April, May and June were so very lovely. Winter departed early giving us a chance to get outdoors, tidy and plant our veggies weeks before we would normally consider emerging from inside. I, for one, was exhilarated by the fireflies in April, the balmy May breezes, the lovely June evenings eating dinner on the patio.
Well, early June that is. It got pretty ugly last week.
The confluence of thunderstorms that I learned is called a derecho (prounounced “deh-REY-cho”) blew through here near midnight on Friday, June 29. I was sound asleep when I was rudely awakened by howling winds and two terrified Papillons tap dancing on top of me. Yes, our little dogs sleep with us. That’s just the way we roll.
I tucked one little dog under one arm and the other little dog under the other arm and whispered reassurances to them. There was wind blowing. There were crashing sounds. And then…the most terrifying sound of all. Three battery backup systems started beeping. The power had gone out.
Now, if you don’t live in a rural area you may not have the full appreciation for how bad it is when the power goes out. It’s not just that we don’t have lights, air conditioning and internet. We don’t have water. No showers—even cold ones—no toilets to flush, no water for the plants. Nothing. And being at the end of the power grid (or so it seems), we can pretty much count on being low on the priority list when it comes to getting power restored.
We suffered through Saturday and Sunday with none of the comforts of civilization. It was nearly 100 degrees both days. Despite buying ice and trying to save food, we lost most everything in two refrigerator/freezers.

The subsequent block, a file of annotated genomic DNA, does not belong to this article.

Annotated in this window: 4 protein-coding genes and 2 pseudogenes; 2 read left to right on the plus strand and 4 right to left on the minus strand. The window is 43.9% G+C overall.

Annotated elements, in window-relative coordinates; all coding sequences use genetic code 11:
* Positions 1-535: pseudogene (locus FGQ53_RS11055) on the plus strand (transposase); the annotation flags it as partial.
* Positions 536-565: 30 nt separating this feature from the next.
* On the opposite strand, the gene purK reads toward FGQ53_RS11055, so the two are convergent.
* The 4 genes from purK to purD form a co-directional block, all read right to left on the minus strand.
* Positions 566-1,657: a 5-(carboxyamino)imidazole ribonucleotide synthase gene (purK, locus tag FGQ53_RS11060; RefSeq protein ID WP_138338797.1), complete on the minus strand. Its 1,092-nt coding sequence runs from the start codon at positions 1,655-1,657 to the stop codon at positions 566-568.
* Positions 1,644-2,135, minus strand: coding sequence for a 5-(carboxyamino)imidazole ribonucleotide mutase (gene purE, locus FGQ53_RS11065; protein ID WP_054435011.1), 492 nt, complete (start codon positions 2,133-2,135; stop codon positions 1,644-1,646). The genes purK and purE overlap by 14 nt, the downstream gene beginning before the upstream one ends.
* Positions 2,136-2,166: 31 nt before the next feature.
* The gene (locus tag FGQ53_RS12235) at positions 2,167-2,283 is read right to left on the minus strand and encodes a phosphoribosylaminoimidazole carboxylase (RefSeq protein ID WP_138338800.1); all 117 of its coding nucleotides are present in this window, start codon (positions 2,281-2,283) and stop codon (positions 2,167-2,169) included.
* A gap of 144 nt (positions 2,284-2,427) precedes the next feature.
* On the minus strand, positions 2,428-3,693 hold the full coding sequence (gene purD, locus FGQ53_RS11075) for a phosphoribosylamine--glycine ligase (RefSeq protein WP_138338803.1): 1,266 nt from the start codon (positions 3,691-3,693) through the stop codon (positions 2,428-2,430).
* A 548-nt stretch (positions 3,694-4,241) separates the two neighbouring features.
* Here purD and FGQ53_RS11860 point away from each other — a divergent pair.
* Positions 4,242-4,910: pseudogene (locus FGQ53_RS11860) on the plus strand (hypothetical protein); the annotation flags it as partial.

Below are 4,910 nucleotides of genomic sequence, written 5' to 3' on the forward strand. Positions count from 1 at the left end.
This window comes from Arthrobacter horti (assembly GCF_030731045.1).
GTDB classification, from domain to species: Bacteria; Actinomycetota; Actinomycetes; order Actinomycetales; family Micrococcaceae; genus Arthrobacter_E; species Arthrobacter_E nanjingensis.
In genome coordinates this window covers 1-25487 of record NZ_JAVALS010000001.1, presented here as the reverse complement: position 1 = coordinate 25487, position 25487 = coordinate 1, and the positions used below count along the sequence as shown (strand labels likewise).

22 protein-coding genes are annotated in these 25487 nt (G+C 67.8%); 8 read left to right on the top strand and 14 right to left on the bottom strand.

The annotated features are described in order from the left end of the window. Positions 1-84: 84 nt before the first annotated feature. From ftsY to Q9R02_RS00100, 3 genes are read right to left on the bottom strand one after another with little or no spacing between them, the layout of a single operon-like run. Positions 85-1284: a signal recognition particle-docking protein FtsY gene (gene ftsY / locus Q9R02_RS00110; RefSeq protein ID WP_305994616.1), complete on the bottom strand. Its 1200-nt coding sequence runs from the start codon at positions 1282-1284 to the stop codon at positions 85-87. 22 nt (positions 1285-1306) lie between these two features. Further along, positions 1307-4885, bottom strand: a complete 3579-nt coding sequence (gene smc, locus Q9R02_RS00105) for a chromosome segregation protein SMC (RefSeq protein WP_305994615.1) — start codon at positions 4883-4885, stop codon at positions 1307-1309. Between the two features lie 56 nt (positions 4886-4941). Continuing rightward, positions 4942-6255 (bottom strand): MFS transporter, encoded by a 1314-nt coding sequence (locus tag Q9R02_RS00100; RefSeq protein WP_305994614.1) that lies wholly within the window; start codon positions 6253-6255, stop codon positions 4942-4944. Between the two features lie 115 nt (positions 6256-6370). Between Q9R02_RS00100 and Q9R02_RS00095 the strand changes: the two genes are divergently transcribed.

We were giddy with joy when the power came back on Sunday night. It took hours and hours to cool the house back down and most of Monday to clean up the refrigerator messes. Going to the dump following a power outage is not for the weak. It takes a strong stomach and strong arms to do the dirty task.
You might think my whining is complete. But nay nay!
We may have power, but it’s still miserably hot and our area is in moderate drought conditions. I spend my days working at the desk and taking breaks every half hour or so to dash outside, move hoses and hand water plants. From time to time I put down the hose to pick Japanese beetles from the beans, rhubarb and roses and drop them into a jar of soapy water. If the jar isn’t handy and I see one I just squish it with my bare hands. I am fearless!
Things look a bit ratty here and there from the heat, drought and chicken scratchings. July is, so far, the cruelest month. But we’re getting beans, cucumbers, squash, leeks and herbs. The lettuce has turned bitter, but the Swiss chard is in. Tomatoes are growing and so far I see no signs of the fusarium wilt problem we have had the past two summers. Perhaps all that solarizing last summer did the trick?
The gardener’s life is not always easy. But it is quite often rewarding, even during cruel times.
(Click on the photos to embiggen.)